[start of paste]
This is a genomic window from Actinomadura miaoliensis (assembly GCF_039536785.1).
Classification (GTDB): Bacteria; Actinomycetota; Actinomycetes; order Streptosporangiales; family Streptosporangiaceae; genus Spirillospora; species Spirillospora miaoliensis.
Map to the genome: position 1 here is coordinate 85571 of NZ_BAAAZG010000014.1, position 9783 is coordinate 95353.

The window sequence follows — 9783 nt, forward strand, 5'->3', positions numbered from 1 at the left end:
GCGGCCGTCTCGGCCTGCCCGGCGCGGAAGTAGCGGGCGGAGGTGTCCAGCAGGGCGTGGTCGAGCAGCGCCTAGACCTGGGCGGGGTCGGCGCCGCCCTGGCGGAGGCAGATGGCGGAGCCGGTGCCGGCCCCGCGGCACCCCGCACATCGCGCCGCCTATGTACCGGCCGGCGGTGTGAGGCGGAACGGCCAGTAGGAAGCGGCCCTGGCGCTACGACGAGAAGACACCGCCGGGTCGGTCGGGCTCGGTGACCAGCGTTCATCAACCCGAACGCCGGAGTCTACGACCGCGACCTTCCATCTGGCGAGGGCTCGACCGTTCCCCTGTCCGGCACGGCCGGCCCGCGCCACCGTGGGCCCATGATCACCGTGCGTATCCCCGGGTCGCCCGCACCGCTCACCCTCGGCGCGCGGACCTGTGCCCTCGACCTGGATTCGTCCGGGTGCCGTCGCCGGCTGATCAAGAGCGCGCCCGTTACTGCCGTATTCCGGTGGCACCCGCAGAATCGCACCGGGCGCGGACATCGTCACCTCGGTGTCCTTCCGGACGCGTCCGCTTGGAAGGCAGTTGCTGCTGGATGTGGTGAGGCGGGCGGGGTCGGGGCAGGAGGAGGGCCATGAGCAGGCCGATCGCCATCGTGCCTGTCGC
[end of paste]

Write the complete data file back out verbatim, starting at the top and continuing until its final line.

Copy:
This is a genomic window from Actinomadura miaoliensis (assembly GCF_039536785.1).
Classification (GTDB): Bacteria; Actinomycetota; Actinomycetes; order Streptosporangiales; family Streptosporangiaceae; genus Spirillospora; species Spirillospora miaoliensis.
Map to the genome: position 1 here is coordinate 85571 of NZ_BAAAZG010000014.1, position 9783 is coordinate 95353.

The window sequence follows — 9783 nt, forward strand, 5'->3', positions numbered from 1 at the left end:
GCGGCCGTCTCGGCCTGCCCGGCGCGGAAGTAGCGGGCGGAGGTGTCCAGCAGGGCGTGGTCGAGCAGCGCCTAGACCTGGGCGGGGTCGGCGCCGCCCTGGCGGAGGCAGATGGCGGAGCCGGTGCCGGCCCCGCGGCACCCCGCACATCGCGCCGCCTATGTACCGGCCGGCGGTGTGAGGCGGAACGGCCAGTAGGAAGCGGCCCTGGCGCTACGACGAGAAGACACCGCCGGGTCGGTCGGGCTCGGTGACCAGCGTTCATCAACCCGAACGCCGGAGTCTACGACCGCGACCTTCCATCTGGCGAGGGCTCGACCGTTCCCCTGTCCGGCACGGCCGGCCCGCGCCACCGTGGGCCCATGATCACCGTGCGTATCCCCGGGTCGCCCGCACCGCTCACCCTCGGCGCGCGGACCTGTGCCCTCGACCTGGATTCGTCCGGGTGCCGTCGCCGGCTGATCAAGAGCGCGCCCGTTACTGCCGTATTCCGGTGGCACCCGCAGAATCGCACCGGGCGCGGACATCGTCACCTCGGTGTCCTTCCGGACGCGTCCGCTTGGAAGGCAGTTGCTGCTGGATGTGGTGAGGCGGGCGGGGTCGGGGCAGGAGGAGGGCCATGAGCAGGCCGATCGCCATCGTGCCTGTCGC